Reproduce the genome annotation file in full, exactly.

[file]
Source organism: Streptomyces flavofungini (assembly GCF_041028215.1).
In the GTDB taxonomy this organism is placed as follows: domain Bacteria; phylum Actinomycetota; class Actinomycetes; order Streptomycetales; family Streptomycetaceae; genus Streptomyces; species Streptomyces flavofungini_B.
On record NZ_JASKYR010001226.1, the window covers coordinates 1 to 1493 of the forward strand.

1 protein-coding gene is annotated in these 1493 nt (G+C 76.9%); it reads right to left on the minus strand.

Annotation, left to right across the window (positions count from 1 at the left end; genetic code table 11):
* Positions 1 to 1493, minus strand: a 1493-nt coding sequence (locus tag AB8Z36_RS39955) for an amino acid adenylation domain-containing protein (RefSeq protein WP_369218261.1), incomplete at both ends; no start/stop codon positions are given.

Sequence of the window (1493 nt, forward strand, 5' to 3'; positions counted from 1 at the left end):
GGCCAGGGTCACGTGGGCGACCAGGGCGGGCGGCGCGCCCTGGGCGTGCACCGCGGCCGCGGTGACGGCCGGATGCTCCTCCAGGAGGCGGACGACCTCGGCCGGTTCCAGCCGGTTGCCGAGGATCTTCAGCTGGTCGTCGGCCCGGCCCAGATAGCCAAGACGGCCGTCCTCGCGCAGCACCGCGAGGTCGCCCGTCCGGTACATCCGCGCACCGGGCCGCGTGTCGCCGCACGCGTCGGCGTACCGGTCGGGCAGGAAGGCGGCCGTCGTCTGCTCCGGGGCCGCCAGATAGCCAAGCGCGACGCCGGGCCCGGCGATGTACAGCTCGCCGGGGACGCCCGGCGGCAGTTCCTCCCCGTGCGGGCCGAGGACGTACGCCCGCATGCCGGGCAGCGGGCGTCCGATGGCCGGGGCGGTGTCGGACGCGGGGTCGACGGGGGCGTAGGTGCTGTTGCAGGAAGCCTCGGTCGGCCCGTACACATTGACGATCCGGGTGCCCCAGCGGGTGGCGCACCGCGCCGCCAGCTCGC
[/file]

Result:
Source organism: Streptomyces flavofungini (assembly GCF_041028215.1).
In the GTDB taxonomy this organism is placed as follows: domain Bacteria; phylum Actinomycetota; class Actinomycetes; order Streptomycetales; family Streptomycetaceae; genus Streptomyces; species Streptomyces flavofungini_B.
On record NZ_JASKYR010001226.1, the window covers coordinates 1 to 1493 of the forward strand.

1 protein-coding gene is annotated in these 1493 nt (G+C 76.9%); it reads right to left on the minus strand.

Annotation, left to right across the window (positions count from 1 at the left end; genetic code table 11):
* Positions 1 to 1493, minus strand: a 1493-nt coding sequence (locus tag AB8Z36_RS39955) for an amino acid adenylation domain-containing protein (RefSeq protein WP_369218261.1), incomplete at both ends; no start/stop codon positions are given.

Sequence of the window (1493 nt, forward strand, 5' to 3'; positions counted from 1 at the left end):
GGCCAGGGTCACGTGGGCGACCAGGGCGGGCGGCGCGCCCTGGGCGTGCACCGCGGCCGCGGTGACGGCCGGATGCTCCTCCAGGAGGCGGACGACCTCGGCCGGTTCCAGCCGGTTGCCGAGGATCTTCAGCTGGTCGTCGGCCCGGCCCAGATAGCCAAGACGGCCGTCCTCGCGCAGCACCGCGAGGTCGCCCGTCCGGTACATCCGCGCACCGGGCCGCGTGTCGCCGCACGCGTCGGCGTACCGGTCGGGCAGGAAGGCGGCCGTCGTCTGCTCCGGGGCCGCCAGATAGCCAAGCGCGACGCCGGGCCCGGCGATGTACAGCTCGCCGGGGACGCCCGGCGGCAGTTCCTCCCCGTGCGGGCCGAGGACGTACGCCCGCATGCCGGGCAGCGGGCGTCCGATGGCCGGGGCGGTGTCGGACGCGGGGTCGACGGGGGCGTAGGTGCTGTTGCAGGAAGCCTCGGTCGGCCCGTACACATTGACGATCCGGGTGCCCCAGCGGGTGGCGCACCGCGCCGCCAGCTCGC